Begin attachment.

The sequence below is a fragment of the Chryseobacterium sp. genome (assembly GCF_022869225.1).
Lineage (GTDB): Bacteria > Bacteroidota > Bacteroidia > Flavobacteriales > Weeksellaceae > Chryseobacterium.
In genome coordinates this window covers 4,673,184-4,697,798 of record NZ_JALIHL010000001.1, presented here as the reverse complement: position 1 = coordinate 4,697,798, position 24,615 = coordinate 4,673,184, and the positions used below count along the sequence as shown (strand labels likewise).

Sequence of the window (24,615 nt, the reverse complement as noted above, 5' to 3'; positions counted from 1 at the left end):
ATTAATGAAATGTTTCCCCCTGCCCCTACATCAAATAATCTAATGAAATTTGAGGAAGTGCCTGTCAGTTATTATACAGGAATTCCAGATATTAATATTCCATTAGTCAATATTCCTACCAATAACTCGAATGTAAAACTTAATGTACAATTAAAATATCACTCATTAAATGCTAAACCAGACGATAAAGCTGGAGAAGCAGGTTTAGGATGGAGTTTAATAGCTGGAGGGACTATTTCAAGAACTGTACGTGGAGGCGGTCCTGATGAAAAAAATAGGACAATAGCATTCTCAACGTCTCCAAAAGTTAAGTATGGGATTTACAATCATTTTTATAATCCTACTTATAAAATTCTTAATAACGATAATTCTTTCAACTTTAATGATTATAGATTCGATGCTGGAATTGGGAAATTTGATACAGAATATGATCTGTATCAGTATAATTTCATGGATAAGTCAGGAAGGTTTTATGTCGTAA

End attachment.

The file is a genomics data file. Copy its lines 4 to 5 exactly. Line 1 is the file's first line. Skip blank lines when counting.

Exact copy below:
Sequence of the window (24,615 nt, the reverse complement as noted above, 5' to 3'; positions counted from 1 at the left end):
ATTAATGAAATGTTTCCCCCTGCCCCTACATCAAATAATCTAATGAAATTTGAGGAAGTGCCTGTCAGTTATTATACAGGAATTCCAGATATTAATATTCCATTAGTCAATATTCCTACCAATAACTCGAATGTAAAACTTAATGTACAATTAAAATATCACTCATTAAATGCTAAACCAGACGATAAAGCTGGAGAAGCAGGTTTAGGATGGAGTTTAATAGCTGGAGGGACTATTTCAAGAACTGTACGTGGAGGCGGTCCTGATGAAAAAAATAGGACAATAGCATTCTCAACGTCTCCAAAAGTTAAGTATGGGATTTACAATCATTTTTATAATCCTACTTATAAAATTCTTAATAACGATAATTCTTTCAACTTTAATGATTATAGATTCGATGCTGGAATTGGGAAATTTGATACAGAATATGATCTGTATCAGTATAATTTCATGGATAAGTCAGGAAGGTTTTATGTCGTAA